The Secrets Behind the World’s Heaviest Building

Over 10 Churches and 10,000 households were demolished in the making of what is today the world's heaviest building – a monstrosity of a palace built to provide a home for Communist Romania’s leader, Nicolae Ceausescu.

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heaviest building in the world
The Palace of Parliament is the largest and heaviest administrative building in the world used for civilian purposes, and the second largest administrative building overall, after the Pentagon. Photo: PetrascuHoriaMariusP / stock.adobe.com

Today, this communist folly hosts Romania’s Parliament – not to mention the title for the world’s heaviest and most expensive building. However, the walls and chandeliers represent more than apparent wealth. Find out what’s hidden inside the walls of the house built for this megalomaniac leader.

People’s House or Ceausescu’s Palace

If you’ve ever visited Bucharest, you have most likely seen the Palace of the Parliament – or the People’s House. This colossal and grandiose building, culminating at the end of the Uniri’s Boulevard and reining atop Spirea’s Hill, similar to a statue on a pedestal, is heaviest building in the world by weight and the world’s most expensive administrative building.

The building itself is one of the most ambitious architectural masterpieces of the 20th century. Still, this controversial place’s history and secrets contribute to the site’s imposing aura.

Restoration or an attempt to rewrite history?

The decision to build one of the world’s largest superstructures is not usually one made overnight. That is, of course, unless you are Nicolae Ceaușescu. The humongous “House of the Republic,” as it was to be called, was part of an intensive plan called Project Bucharest intended to restore the capital city of Bucharest – even if that meant partially erasing it.

The ultimate goal was to transform the city into a replica of the North Korean capital city, Pyongyang. The building was estimated to have cost USD 1.7 billion at the time of his assassination in 1989. As of 2020, it was estimated to cost USD 4 billion dollars, making it the most expensive administrative building in the world.

No comparison is vivid enough to showcase the grandeur of the building. However, if you were wondering what can fit inside a 365,000 square meter, 84 meter-high palace, know that it hosts two chambers of the Parliament of Romania, three entire museums, and a massive international conference center, all at about 30% of its capacity. The remaining 70% remain empty, aside from the gigantic spaces designed for vast portraits of the Ceaușescu couple located at the end of each hall.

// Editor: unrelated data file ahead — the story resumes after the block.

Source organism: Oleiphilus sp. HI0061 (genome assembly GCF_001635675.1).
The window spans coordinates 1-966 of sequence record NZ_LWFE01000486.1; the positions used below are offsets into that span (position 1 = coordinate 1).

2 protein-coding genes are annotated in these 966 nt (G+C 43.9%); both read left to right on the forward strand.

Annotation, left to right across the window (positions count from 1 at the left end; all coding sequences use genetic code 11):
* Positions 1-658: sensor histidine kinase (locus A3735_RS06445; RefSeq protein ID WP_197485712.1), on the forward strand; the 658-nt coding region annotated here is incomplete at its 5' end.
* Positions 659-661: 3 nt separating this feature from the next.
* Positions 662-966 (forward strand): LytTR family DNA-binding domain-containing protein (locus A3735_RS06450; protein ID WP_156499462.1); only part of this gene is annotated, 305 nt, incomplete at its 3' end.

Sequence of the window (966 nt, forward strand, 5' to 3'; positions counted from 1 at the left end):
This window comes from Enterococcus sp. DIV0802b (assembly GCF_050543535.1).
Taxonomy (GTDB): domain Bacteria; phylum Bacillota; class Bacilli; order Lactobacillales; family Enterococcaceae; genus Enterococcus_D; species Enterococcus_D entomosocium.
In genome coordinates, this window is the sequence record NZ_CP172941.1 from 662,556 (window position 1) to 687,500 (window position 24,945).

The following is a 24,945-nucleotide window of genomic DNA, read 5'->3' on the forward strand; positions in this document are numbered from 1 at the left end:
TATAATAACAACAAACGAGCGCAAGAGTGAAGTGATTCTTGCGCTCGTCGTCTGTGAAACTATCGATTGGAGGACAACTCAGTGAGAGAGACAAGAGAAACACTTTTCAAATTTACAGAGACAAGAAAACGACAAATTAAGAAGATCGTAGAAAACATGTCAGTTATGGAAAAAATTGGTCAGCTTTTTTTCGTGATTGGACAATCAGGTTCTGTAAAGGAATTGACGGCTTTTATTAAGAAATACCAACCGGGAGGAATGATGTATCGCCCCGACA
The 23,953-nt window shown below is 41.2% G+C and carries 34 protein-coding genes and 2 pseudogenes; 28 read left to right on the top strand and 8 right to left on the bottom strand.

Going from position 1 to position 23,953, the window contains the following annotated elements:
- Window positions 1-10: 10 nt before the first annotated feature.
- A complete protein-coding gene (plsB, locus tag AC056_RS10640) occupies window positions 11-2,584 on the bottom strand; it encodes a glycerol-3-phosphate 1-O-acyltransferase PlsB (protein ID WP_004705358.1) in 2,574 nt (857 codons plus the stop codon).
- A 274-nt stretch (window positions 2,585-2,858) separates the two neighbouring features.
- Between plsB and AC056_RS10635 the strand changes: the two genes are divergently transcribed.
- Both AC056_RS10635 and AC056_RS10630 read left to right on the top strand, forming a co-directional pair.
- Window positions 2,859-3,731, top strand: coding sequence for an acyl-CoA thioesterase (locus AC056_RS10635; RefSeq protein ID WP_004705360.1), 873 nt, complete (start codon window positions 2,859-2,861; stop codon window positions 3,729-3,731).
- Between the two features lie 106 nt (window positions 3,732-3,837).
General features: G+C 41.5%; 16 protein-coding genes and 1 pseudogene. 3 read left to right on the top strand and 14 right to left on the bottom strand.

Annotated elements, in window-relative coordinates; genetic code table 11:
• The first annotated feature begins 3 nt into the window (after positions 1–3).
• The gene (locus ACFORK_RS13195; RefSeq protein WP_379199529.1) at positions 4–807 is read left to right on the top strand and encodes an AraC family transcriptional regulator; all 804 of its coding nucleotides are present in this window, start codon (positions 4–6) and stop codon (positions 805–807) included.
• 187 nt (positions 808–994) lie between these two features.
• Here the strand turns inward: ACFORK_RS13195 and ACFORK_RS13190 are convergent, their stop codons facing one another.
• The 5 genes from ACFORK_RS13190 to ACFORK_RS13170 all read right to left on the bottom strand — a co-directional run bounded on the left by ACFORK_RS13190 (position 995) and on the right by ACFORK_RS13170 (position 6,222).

On a deeper level

As mentioned before, the building goes 84 meters up from ground level, but it also goes 92 meters below ground. Hidden under the enormous and intricate 12-story palace lay no fewer than eight stories, the lowest of which hosts a nuclear bunker, which is linked to the city’s main institutions by 20 km of extensive catacombs that are wide enough for cars to drive through.

Ceaușescu was obsessed with security and feared a nuclear war. Therefore, the levels underneath his would-be home are filled to the brim with secret – and not so secret – tunnels and rooms.

Such as with Transfăgărășan, another textbook example of the leader’s security mania and grandiose ambitions, the building of the ironically called People’s House was made at the expense of human life, costs which one may say even exceed the monetary ones. Close to 100,000 people worked on the building of Ceaușescu’s Palace; among them, thousands are presumed to have lost their lives between the walls of the 1,100-room building.

A weighty legacy

The Palace of the Parliament, former home to Romania’s most notorious communist leader, is the heaviest building in the world, weighing 4.10 million tons. The secrets, desires, and loss of human life, together with the destruction of close to 5% of the city, all the sacrifices and atrocities committed to build the massive site weigh an immeasurable burden on the shoulders of the Romanian national conscience.

Today, many Romanians are faced with various feelings when facing the magnificent yet monstrous building that went from being the dictator’s palace to the people’s parliament, a monument of the communist regime that, more than 30 years after the Revolution, is still desperately trying to symbolize democracy and freedom.

Find out more about Romania and read an article about Romanian Sphinx.

Naomi Gherman

Master student in Cultural Diplomacy and International Relations at Babeș-Bolyai University, eager to share more about our world's most fascinating stories and people. Romania-based reader, writer and content creator with a strong interest in journalism, foreign languages and politics.

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